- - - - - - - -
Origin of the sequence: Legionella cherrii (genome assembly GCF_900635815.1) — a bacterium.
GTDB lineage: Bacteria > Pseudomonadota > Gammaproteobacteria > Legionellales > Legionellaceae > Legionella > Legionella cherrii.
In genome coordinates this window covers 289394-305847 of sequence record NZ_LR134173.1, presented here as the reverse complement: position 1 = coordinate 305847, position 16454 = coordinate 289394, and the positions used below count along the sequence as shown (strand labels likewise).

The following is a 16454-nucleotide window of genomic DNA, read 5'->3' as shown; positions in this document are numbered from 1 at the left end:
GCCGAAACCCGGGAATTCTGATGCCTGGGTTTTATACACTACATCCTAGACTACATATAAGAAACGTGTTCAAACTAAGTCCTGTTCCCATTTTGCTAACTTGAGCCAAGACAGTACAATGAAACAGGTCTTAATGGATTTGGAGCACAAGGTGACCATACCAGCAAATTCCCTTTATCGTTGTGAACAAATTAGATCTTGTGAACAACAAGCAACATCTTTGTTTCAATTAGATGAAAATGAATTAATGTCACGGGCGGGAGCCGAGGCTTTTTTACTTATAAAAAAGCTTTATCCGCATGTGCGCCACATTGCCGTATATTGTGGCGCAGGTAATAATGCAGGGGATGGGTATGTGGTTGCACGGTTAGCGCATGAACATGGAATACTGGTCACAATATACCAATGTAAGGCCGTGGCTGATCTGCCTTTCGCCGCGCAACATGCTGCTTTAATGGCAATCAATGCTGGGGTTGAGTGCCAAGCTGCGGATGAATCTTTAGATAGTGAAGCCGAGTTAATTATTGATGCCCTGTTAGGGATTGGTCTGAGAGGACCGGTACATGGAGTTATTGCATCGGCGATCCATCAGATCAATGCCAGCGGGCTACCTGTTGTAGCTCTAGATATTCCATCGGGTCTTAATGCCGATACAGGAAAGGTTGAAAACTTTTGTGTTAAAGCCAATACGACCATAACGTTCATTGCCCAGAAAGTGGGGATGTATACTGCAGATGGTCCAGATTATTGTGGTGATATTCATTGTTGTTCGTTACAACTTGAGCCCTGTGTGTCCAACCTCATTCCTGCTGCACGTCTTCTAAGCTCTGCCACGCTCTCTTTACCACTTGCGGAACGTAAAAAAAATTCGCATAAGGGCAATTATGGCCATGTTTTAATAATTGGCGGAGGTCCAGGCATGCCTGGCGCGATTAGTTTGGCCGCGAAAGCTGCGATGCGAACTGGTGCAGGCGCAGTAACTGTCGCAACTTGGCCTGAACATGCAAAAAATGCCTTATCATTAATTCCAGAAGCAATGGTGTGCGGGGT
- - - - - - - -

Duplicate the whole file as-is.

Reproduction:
Origin of the sequence: Legionella cherrii (genome assembly GCF_900635815.1) — a bacterium.
GTDB lineage: Bacteria > Pseudomonadota > Gammaproteobacteria > Legionellales > Legionellaceae > Legionella > Legionella cherrii.
In genome coordinates this window covers 289394-305847 of sequence record NZ_LR134173.1, presented here as the reverse complement: position 1 = coordinate 305847, position 16454 = coordinate 289394, and the positions used below count along the sequence as shown (strand labels likewise).

The following is a 16454-nucleotide window of genomic DNA, read 5'->3' as shown; positions in this document are numbered from 1 at the left end:
GCCGAAACCCGGGAATTCTGATGCCTGGGTTTTATACACTACATCCTAGACTACATATAAGAAACGTGTTCAAACTAAGTCCTGTTCCCATTTTGCTAACTTGAGCCAAGACAGTACAATGAAACAGGTCTTAATGGATTTGGAGCACAAGGTGACCATACCAGCAAATTCCCTTTATCGTTGTGAACAAATTAGATCTTGTGAACAACAAGCAACATCTTTGTTTCAATTAGATGAAAATGAATTAATGTCACGGGCGGGAGCCGAGGCTTTTTTACTTATAAAAAAGCTTTATCCGCATGTGCGCCACATTGCCGTATATTGTGGCGCAGGTAATAATGCAGGGGATGGGTATGTGGTTGCACGGTTAGCGCATGAACATGGAATACTGGTCACAATATACCAATGTAAGGCCGTGGCTGATCTGCCTTTCGCCGCGCAACATGCTGCTTTAATGGCAATCAATGCTGGGGTTGAGTGCCAAGCTGCGGATGAATCTTTAGATAGTGAAGCCGAGTTAATTATTGATGCCCTGTTAGGGATTGGTCTGAGAGGACCGGTACATGGAGTTATTGCATCGGCGATCCATCAGATCAATGCCAGCGGGCTACCTGTTGTAGCTCTAGATATTCCATCGGGTCTTAATGCCGATACAGGAAAGGTTGAAAACTTTTGTGTTAAAGCCAATACGACCATAACGTTCATTGCCCAGAAAGTGGGGATGTATACTGCAGATGGTCCAGATTATTGTGGTGATATTCATTGTTGTTCGTTACAACTTGAGCCCTGTGTGTCCAACCTCATTCCTGCTGCACGTCTTCTAAGCTCTGCCACGCTCTCTTTACCACTTGCGGAACGTAAAAAAAATTCGCATAAGGGCAATTATGGCCATGTTTTAATAATTGGCGGAGGTCCAGGCATGCCTGGCGCGATTAGTTTGGCCGCGAAAGCTGCGATGCGAACTGGTGCAGGCGCAGTAACTGTCGCAACTTGGCCTGAACATGCAAAAAATGCCTTATCATTAATTCCAGAAGCAATGGTGTGCGGGGT